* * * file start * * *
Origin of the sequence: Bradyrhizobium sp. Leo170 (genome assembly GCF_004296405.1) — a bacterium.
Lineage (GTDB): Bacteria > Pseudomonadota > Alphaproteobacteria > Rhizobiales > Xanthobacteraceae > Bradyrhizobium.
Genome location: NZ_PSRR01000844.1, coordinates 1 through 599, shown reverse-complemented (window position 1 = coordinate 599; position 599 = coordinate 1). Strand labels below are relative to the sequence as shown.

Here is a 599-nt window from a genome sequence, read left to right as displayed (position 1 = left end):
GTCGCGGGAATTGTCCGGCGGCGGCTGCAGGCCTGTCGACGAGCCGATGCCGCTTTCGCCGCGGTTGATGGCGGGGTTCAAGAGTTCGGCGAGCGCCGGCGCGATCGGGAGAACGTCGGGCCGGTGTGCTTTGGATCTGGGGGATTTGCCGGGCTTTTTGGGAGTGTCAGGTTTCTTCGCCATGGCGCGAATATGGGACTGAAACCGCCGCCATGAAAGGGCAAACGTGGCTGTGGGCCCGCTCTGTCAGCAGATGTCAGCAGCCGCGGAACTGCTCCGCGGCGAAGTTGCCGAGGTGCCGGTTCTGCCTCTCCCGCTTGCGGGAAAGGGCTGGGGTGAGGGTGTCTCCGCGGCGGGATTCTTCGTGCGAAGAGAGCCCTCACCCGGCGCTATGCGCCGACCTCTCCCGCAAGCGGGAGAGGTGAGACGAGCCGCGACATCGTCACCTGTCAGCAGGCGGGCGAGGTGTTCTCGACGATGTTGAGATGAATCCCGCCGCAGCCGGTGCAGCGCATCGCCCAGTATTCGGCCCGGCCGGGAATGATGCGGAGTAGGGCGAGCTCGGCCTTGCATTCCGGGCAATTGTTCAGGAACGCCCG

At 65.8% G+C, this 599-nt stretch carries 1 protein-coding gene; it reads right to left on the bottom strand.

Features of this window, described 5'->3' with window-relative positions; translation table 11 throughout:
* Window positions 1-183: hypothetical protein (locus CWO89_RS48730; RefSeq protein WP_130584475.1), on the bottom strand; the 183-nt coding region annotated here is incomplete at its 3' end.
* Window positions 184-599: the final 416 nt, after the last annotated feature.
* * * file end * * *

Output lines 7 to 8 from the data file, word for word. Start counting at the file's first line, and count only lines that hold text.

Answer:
Features of this window, described 5'->3' with window-relative positions; translation table 11 throughout:
* Window positions 1-183: hypothetical protein (locus CWO89_RS48730; RefSeq protein WP_130584475.1), on the bottom strand; the 183-nt coding region annotated here is incomplete at its 3' end.